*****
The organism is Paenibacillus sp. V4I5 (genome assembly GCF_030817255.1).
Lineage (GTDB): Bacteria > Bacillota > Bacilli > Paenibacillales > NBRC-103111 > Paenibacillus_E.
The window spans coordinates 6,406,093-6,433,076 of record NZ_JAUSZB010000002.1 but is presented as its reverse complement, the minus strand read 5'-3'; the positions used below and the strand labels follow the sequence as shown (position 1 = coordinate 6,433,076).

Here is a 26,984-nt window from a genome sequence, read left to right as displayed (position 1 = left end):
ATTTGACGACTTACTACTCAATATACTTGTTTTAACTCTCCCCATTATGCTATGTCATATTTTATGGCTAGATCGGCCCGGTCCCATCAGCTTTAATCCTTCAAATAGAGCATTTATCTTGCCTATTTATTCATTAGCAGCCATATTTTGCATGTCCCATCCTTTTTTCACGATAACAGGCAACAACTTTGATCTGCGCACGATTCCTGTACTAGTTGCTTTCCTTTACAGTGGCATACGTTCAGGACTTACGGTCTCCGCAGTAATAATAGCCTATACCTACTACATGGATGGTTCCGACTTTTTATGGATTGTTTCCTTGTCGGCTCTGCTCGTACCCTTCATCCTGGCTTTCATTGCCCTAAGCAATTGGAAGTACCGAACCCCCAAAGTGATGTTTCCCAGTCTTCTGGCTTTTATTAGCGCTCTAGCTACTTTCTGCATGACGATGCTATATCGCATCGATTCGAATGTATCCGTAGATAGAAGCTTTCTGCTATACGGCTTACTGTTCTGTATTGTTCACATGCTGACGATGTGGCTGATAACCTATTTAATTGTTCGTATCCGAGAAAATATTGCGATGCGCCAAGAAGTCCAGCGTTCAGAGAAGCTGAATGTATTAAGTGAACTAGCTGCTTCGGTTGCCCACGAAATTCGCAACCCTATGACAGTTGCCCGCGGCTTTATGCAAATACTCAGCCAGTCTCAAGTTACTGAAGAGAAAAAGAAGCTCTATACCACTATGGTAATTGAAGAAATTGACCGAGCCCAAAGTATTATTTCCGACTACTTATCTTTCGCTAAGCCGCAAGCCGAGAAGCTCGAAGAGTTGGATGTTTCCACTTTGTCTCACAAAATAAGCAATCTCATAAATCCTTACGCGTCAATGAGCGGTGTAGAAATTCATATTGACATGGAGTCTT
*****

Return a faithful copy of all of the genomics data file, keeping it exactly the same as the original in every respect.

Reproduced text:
The organism is Paenibacillus sp. V4I5 (genome assembly GCF_030817255.1).
Lineage (GTDB): Bacteria > Bacillota > Bacilli > Paenibacillales > NBRC-103111 > Paenibacillus_E.
The window spans coordinates 6,406,093-6,433,076 of record NZ_JAUSZB010000002.1 but is presented as its reverse complement, the minus strand read 5'-3'; the positions used below and the strand labels follow the sequence as shown (position 1 = coordinate 6,433,076).

Here is a 26,984-nt window from a genome sequence, read left to right as displayed (position 1 = left end):
ATTTGACGACTTACTACTCAATATACTTGTTTTAACTCTCCCCATTATGCTATGTCATATTTTATGGCTAGATCGGCCCGGTCCCATCAGCTTTAATCCTTCAAATAGAGCATTTATCTTGCCTATTTATTCATTAGCAGCCATATTTTGCATGTCCCATCCTTTTTTCACGATAACAGGCAACAACTTTGATCTGCGCACGATTCCTGTACTAGTTGCTTTCCTTTACAGTGGCATACGTTCAGGACTTACGGTCTCCGCAGTAATAATAGCCTATACCTACTACATGGATGGTTCCGACTTTTTATGGATTGTTTCCTTGTCGGCTCTGCTCGTACCCTTCATCCTGGCTTTCATTGCCCTAAGCAATTGGAAGTACCGAACCCCCAAAGTGATGTTTCCCAGTCTTCTGGCTTTTATTAGCGCTCTAGCTACTTTCTGCATGACGATGCTATATCGCATCGATTCGAATGTATCCGTAGATAGAAGCTTTCTGCTATACGGCTTACTGTTCTGTATTGTTCACATGCTGACGATGTGGCTGATAACCTATTTAATTGTTCGTATCCGAGAAAATATTGCGATGCGCCAAGAAGTCCAGCGTTCAGAGAAGCTGAATGTATTAAGTGAACTAGCTGCTTCGGTTGCCCACGAAATTCGCAACCCTATGACAGTTGCCCGCGGCTTTATGCAAATACTCAGCCAGTCTCAAGTTACTGAAGAGAAAAAGAAGCTCTATACCACTATGGTAATTGAAGAAATTGACCGAGCCCAAAGTATTATTTCCGACTACTTATCTTTCGCTAAGCCGCAAGCCGAGAAGCTCGAAGAGTTGGATGTTTCCACTTTGTCTCACAAAATAAGCAATCTCATAAATCCTTACGCGTCAATGAGCGGTGTAGAAATTCATATTGACATGGAGTCTT